Thanks for sharing The Radavist!
To celebrate the book, which features rarely seen photographs from early in the careers of photographers like Henri Cartier-Bresson, Robert Capa, Guy Le Querrec and Harry Gruyaert, Rapha hosted a wider discussion on the changing face of cycling reportage.
The original from the bicycle photographer! We’ll miss you Bill!
Mr. Cunningham was such a singular presence in the city that, in 2009, he was designated a living landmark. And he was an easy one to spot, riding his bicycle through Midtown, where he did most of his field work: his bony-thin frame draped in his utilitarian blue French worker’s jacket, khaki pants and black sneakers (he himself was no one’s idea of a fashion plate), with his 35-millimeter camera slung around his neck, ever at the ready for the next fashion statement to come around the corner.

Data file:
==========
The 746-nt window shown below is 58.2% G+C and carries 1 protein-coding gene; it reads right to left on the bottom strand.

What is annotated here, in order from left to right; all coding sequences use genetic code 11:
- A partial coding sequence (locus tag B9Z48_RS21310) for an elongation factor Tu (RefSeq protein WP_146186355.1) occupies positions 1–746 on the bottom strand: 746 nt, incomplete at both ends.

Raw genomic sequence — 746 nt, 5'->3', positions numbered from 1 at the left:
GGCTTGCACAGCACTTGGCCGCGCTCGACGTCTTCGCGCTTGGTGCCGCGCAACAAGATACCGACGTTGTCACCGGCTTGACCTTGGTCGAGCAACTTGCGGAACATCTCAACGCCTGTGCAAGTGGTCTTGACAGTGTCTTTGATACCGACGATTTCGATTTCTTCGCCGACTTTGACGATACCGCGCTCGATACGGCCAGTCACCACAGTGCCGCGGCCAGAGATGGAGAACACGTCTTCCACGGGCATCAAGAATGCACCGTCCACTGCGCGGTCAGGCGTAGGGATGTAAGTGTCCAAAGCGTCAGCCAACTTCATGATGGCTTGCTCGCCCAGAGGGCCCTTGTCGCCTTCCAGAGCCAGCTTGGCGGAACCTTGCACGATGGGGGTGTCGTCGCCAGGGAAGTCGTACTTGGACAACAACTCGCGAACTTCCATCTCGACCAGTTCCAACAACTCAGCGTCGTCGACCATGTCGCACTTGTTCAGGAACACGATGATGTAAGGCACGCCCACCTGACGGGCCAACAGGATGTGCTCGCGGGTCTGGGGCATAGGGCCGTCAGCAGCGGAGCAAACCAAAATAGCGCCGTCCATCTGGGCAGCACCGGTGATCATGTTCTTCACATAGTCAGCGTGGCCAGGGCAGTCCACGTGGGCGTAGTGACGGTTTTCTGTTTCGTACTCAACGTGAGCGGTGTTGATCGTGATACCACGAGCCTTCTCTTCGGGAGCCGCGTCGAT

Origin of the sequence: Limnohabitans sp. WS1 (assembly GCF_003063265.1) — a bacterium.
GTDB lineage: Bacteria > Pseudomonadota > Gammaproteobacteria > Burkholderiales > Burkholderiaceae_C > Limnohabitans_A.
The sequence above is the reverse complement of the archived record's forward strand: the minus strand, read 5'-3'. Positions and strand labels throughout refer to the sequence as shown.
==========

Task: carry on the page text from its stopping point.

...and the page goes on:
I’ve said it before and I’ll say it again…the documentary on Bill is a MUST WATCH!
About 40-odd years ago, a bunch of young California misfits changed the world with new technology. Oh, you’ve heard this before? Well, it wasn’t a computer. It was bikes.
Mountain bikes, to be exact. Now, it’s true that people have been riding on rough roads and dusty paths from the earliest days of cycling. But a perfect mix of competition, rapid technology development, and marketing strategy propelled what mountain bike pioneer Charlie Kelly calls a “goofy hobby” into global phenomenon and a new Olympic sport.